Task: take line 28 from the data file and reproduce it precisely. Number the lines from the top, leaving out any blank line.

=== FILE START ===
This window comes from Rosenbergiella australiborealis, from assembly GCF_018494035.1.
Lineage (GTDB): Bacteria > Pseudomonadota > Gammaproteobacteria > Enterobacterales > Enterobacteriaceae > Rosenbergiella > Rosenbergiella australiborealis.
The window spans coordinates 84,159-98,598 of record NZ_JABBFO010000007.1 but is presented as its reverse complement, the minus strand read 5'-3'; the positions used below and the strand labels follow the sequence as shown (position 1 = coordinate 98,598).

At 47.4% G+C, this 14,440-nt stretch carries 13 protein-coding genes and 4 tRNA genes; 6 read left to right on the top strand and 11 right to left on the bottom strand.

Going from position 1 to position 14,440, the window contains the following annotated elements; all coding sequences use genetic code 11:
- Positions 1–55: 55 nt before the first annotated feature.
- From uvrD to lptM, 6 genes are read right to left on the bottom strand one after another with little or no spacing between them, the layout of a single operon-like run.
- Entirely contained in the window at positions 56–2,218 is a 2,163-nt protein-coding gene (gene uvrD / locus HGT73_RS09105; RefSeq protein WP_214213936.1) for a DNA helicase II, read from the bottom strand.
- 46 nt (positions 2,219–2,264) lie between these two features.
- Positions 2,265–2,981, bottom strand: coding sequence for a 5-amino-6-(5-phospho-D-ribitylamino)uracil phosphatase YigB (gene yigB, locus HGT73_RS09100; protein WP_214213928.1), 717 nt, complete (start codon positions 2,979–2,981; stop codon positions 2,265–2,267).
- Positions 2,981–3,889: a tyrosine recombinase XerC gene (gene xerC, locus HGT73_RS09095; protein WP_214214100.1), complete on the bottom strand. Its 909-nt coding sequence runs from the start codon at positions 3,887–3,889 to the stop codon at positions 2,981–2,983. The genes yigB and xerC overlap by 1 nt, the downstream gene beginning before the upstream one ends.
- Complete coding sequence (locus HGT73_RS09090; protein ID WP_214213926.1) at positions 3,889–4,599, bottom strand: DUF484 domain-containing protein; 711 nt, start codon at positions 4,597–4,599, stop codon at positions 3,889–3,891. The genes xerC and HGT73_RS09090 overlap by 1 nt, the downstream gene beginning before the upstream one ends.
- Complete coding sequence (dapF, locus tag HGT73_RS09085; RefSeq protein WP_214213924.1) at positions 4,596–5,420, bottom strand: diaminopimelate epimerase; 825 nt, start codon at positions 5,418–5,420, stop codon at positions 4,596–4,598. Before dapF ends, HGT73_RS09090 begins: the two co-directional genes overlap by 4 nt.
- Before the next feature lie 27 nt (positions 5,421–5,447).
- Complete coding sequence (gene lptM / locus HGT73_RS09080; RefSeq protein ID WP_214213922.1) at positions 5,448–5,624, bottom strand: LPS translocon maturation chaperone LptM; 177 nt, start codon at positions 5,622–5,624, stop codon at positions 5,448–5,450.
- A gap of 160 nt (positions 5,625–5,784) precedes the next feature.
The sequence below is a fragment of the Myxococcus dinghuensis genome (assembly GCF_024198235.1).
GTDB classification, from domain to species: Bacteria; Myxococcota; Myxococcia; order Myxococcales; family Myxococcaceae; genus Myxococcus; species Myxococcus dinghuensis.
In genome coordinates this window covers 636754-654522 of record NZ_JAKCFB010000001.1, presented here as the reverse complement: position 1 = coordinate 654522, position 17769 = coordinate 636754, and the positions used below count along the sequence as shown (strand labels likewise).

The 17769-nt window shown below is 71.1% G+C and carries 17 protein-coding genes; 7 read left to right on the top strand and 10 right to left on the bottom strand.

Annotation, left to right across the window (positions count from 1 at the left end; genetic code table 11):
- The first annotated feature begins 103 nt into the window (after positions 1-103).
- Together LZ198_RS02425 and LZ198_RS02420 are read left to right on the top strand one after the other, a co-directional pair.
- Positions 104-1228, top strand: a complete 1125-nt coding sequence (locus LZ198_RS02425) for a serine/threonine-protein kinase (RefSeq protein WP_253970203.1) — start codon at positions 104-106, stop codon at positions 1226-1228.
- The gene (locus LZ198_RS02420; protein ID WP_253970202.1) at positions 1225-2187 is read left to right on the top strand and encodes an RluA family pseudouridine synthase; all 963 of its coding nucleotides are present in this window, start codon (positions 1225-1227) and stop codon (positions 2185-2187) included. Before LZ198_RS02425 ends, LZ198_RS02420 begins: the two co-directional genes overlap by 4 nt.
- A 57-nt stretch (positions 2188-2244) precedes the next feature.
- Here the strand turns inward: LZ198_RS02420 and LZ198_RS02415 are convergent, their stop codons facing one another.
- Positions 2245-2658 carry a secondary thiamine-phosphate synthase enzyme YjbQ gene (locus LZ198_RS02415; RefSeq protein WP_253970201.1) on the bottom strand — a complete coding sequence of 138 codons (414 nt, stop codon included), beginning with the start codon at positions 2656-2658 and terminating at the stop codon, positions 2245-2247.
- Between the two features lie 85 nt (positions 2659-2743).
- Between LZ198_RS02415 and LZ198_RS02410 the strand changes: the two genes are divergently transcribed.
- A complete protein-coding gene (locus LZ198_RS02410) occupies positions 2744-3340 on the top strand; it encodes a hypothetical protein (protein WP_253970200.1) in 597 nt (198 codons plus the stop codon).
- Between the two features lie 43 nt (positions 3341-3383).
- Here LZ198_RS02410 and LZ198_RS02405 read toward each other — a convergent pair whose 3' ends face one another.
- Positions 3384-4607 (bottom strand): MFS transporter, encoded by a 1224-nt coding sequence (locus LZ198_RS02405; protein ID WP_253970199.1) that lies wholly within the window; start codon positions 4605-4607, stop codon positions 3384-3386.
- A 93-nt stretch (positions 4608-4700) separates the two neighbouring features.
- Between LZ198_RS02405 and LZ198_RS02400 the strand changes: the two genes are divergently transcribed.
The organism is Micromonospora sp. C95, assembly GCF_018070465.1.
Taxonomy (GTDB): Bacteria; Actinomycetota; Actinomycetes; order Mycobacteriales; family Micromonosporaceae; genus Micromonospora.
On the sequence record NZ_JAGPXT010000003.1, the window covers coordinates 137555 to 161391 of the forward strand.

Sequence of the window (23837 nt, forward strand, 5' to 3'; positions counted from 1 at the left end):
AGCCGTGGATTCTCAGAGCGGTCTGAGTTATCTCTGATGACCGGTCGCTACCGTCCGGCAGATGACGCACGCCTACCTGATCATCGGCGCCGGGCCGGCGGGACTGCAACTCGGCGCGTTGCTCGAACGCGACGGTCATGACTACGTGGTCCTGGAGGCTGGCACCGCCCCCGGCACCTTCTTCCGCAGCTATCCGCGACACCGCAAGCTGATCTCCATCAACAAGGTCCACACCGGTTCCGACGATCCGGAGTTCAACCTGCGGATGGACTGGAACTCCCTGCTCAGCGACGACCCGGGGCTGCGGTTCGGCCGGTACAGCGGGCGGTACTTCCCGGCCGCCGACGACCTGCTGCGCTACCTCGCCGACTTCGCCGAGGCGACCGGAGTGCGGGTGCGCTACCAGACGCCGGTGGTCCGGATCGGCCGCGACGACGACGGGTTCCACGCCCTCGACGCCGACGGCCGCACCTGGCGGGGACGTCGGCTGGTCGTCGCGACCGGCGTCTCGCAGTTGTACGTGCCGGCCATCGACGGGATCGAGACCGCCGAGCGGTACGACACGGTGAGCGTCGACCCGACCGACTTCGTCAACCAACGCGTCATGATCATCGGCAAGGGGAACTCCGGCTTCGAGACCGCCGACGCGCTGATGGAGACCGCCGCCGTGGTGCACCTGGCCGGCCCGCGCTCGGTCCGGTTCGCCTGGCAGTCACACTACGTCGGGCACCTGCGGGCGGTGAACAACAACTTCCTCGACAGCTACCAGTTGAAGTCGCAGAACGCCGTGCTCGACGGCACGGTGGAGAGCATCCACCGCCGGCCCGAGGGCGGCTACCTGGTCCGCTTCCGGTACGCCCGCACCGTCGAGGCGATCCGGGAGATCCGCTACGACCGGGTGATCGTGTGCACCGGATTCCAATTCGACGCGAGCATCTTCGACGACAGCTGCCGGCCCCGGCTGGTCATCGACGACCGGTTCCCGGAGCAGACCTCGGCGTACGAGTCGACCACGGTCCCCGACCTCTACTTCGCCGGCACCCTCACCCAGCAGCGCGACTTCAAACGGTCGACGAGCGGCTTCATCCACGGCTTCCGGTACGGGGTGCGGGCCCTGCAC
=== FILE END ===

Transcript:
- Positions 2245-2658 carry a secondary thiamine-phosphate synthase enzyme YjbQ gene (locus LZ198_RS02415; RefSeq protein WP_253970201.1) on the bottom strand — a complete coding sequence of 138 codons (414 nt, stop codon included), beginning with the start codon at positions 2656-2658 and terminating at the stop codon, positions 2245-2247.